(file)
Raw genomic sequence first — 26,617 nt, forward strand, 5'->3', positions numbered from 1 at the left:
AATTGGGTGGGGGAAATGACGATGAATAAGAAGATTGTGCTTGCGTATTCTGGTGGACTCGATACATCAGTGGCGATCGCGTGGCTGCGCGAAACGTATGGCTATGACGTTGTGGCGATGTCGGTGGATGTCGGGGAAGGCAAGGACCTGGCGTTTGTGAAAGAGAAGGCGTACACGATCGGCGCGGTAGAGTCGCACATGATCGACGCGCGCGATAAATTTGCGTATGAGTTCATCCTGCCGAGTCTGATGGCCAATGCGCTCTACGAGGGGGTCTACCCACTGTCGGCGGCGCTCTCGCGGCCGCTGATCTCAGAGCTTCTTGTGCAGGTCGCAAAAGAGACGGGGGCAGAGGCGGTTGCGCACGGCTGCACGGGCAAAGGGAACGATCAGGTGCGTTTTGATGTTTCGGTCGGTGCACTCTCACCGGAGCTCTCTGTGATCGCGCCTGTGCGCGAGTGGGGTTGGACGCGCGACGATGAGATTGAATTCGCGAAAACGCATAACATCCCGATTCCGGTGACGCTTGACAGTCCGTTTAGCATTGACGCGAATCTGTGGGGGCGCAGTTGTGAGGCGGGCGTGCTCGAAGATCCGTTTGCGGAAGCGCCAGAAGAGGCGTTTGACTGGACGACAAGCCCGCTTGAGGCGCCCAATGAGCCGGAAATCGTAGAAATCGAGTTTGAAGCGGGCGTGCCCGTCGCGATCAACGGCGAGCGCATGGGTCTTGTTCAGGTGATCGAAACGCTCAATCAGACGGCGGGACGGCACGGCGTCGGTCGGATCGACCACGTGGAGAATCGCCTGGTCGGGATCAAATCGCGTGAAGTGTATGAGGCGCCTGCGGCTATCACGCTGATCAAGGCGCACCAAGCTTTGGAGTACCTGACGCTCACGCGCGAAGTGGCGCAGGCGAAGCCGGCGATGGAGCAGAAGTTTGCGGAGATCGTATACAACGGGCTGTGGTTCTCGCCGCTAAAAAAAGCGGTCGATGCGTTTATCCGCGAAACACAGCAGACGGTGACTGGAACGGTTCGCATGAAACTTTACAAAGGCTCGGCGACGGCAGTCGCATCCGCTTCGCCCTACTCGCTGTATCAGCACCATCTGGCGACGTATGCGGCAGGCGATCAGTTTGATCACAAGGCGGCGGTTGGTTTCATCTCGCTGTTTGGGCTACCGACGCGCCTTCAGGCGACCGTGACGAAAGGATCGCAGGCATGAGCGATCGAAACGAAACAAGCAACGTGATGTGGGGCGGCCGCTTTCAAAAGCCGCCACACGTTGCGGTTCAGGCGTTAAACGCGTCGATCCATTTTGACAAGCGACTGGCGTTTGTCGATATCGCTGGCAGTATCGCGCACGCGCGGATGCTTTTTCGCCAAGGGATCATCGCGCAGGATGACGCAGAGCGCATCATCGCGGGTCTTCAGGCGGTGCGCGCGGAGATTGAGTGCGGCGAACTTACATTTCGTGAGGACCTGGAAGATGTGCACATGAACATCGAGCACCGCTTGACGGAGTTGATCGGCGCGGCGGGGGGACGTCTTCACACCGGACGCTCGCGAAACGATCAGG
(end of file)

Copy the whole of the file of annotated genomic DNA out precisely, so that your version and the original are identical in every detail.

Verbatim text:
Raw genomic sequence first — 26,617 nt, forward strand, 5'->3', positions numbered from 1 at the left:
AATTGGGTGGGGGAAATGACGATGAATAAGAAGATTGTGCTTGCGTATTCTGGTGGACTCGATACATCAGTGGCGATCGCGTGGCTGCGCGAAACGTATGGCTATGACGTTGTGGCGATGTCGGTGGATGTCGGGGAAGGCAAGGACCTGGCGTTTGTGAAAGAGAAGGCGTACACGATCGGCGCGGTAGAGTCGCACATGATCGACGCGCGCGATAAATTTGCGTATGAGTTCATCCTGCCGAGTCTGATGGCCAATGCGCTCTACGAGGGGGTCTACCCACTGTCGGCGGCGCTCTCGCGGCCGCTGATCTCAGAGCTTCTTGTGCAGGTCGCAAAAGAGACGGGGGCAGAGGCGGTTGCGCACGGCTGCACGGGCAAAGGGAACGATCAGGTGCGTTTTGATGTTTCGGTCGGTGCACTCTCACCGGAGCTCTCTGTGATCGCGCCTGTGCGCGAGTGGGGTTGGACGCGCGACGATGAGATTGAATTCGCGAAAACGCATAACATCCCGATTCCGGTGACGCTTGACAGTCCGTTTAGCATTGACGCGAATCTGTGGGGGCGCAGTTGTGAGGCGGGCGTGCTCGAAGATCCGTTTGCGGAAGCGCCAGAAGAGGCGTTTGACTGGACGACAAGCCCGCTTGAGGCGCCCAATGAGCCGGAAATCGTAGAAATCGAGTTTGAAGCGGGCGTGCCCGTCGCGATCAACGGCGAGCGCATGGGTCTTGTTCAGGTGATCGAAACGCTCAATCAGACGGCGGGACGGCACGGCGTCGGTCGGATCGACCACGTGGAGAATCGCCTGGTCGGGATCAAATCGCGTGAAGTGTATGAGGCGCCTGCGGCTATCACGCTGATCAAGGCGCACCAAGCTTTGGAGTACCTGACGCTCACGCGCGAAGTGGCGCAGGCGAAGCCGGCGATGGAGCAGAAGTTTGCGGAGATCGTATACAACGGGCTGTGGTTCTCGCCGCTAAAAAAAGCGGTCGATGCGTTTATCCGCGAAACACAGCAGACGGTGACTGGAACGGTTCGCATGAAACTTTACAAAGGCTCGGCGACGGCAGTCGCATCCGCTTCGCCCTACTCGCTGTATCAGCACCATCTGGCGACGTATGCGGCAGGCGATCAGTTTGATCACAAGGCGGCGGTTGGTTTCATCTCGCTGTTTGGGCTACCGACGCGCCTTCAGGCGACCGTGACGAAAGGATCGCAGGCATGAGCGATCGAAACGAAACAAGCAACGTGATGTGGGGCGGCCGCTTTCAAAAGCCGCCACACGTTGCGGTTCAGGCGTTAAACGCGTCGATCCATTTTGACAAGCGACTGGCGTTTGTCGATATCGCTGGCAGTATCGCGCACGCGCGGATGCTTTTTCGCCAAGGGATCATCGCGCAGGATGACGCAGAGCGCATCATCGCGGGTCTTCAGGCGGTGCGCGCGGAGATTGAGTGCGGCGAACTTACATTTCGTGAGGACCTGGAAGATGTGCACATGAACATCGAGCACCGCTTGACGGAGTTGATCGGCGCGGCGGGGGGACGTCTTCACACCGGACGCTCGCGAAACGATCAGG